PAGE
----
Ugandans lose Shs1.8t to criminals in one year

The Director of Criminal Investigations Directorate (CID), Mr Tom Magambo. PHOTO/ FRANK BAGUMA

What you need to know:

  • Out of the Shs1.8 trillion, the police managed to recover only Shs80b.

Ugandans lost cash and valuable assets worth Shs1.8 trillion to criminals in 2023, up from Shs859b the year before, despite overall crime prevalence declining by 1.5 percent last year.

It is unclear if the figures contained in the 2023 Uganda Police Force (UPF) annual crime report released yesterday mean more cash or asset-related criminal activities, or victims, or fewer commissions involving bigger amounts of money and valuables.  

The law enforcement agency recovered Shs80b out of the Shs1.8 trillion lost. 
The crime of obtaining money by false pretence was the biggest contributor to the losses, accounting for Shs723b, pointing to handiwork of scammers (locally christened bafere) that target foreign investors and the moneyed at home. 

The amount of cash that thieves stole last year alone grossed Shs175b, property lost in general crime was valued at Shs112b, while banks lost up to Shs87b in fraudulent transactions.
The police compute the losses by totalling cash and estimated value of lost valuables.

Releasing the crime report yesterday, Inspector General of Police (IGP) Martins Okoth Ochola downplayed the losses, which although higher than for 2022, are dwarfed by Shs11.7t lost in 2020.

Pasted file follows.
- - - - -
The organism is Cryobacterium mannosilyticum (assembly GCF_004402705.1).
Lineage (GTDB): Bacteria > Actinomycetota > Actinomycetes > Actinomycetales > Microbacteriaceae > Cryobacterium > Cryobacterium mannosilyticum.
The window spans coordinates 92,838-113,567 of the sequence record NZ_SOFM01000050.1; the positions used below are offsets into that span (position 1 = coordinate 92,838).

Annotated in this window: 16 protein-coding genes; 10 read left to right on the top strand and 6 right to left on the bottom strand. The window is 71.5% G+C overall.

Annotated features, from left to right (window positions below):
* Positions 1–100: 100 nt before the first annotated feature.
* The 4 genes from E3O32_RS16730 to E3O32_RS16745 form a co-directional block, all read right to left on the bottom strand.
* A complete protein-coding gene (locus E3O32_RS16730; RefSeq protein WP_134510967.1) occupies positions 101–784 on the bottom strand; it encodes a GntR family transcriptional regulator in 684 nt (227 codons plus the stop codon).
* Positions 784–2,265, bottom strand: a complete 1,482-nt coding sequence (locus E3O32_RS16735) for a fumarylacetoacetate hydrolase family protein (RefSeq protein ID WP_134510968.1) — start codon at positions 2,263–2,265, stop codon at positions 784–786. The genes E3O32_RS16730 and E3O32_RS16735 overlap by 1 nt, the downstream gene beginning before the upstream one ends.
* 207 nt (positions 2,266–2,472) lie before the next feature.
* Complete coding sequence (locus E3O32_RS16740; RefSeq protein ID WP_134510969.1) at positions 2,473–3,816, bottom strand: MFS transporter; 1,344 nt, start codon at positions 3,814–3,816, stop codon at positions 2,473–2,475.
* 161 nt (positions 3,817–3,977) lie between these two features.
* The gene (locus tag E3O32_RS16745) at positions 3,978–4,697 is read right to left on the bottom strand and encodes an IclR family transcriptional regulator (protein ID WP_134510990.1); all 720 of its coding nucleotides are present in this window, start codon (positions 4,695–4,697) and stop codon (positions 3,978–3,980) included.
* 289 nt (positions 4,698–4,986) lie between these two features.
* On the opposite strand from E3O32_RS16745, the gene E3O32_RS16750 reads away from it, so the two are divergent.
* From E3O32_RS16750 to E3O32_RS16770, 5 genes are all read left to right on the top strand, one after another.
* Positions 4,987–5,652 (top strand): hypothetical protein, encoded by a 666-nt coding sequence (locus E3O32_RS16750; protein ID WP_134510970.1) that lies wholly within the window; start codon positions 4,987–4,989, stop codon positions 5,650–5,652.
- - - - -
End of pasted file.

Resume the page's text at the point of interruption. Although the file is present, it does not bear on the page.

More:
The police chief yesterday declined to take questions on the reported losses and instead asked journalists to wait for details and explanations during next Monday’s police press briefing.  

Phone snatching
According to police, thieves stole mobile phone handsets worth Shs506b from 7,311 victims last year, a 6.8 percent increase from 2022.
Investigators estimated the worth of handsets recovered within the same period to be worth Shs1.5b.
“Most of these cases occurred as a result of snatching from [unsuspecting] members of the public,” the police crime report reads in part.

The report shows that Kampala Metropolitan Police North region, which covers Kawempe, Nansana, Maganjo and areas along Northern Bypass, registered the highest cases of mobile phone handset thefts, followed by Rwizi Police Region (Mbarara and its neighbourhood) and Kampala Metropolitan Police South.

Left to right: Uganda Prisons Service Director of Correctional Services Milton Tiyo, IGP Martins Okoth Ochola, Deputy Chief of Military Intelligence Col Abdul Rugumayo, DPP Jane Frances Abodo, Financial Intelligence Authority Director of Compliance and Training David Ngobi, Deputy IGP Maj Gen Geoffrey Tumusiime Katsigazi and Senior Technical Advisor to the Governance and Security Programme Rachel Odoi Musoke during the launch of the Police Annual Crime Report 2023 at Police Headquarters in Naguru in Kampala on February 21, 2024.

Phone snatching and related crimes have become a concern to telecommunication companies and security agencies, with suspects caught on street Closed Circuit Television (CCTV) cameras in broad day light grabbing the devices from motorists making calls.
The phone thieves, or their accomplices, then breach the passwords used to lock the phones, and withdraw mobile money or vacuum bank accounts of their victims through online transactions.

However, investigations to track phone thieves is costly and time-consuming given the fact that the security agencies are short on advanced technology and numbers of specialist cyber forensic investigators.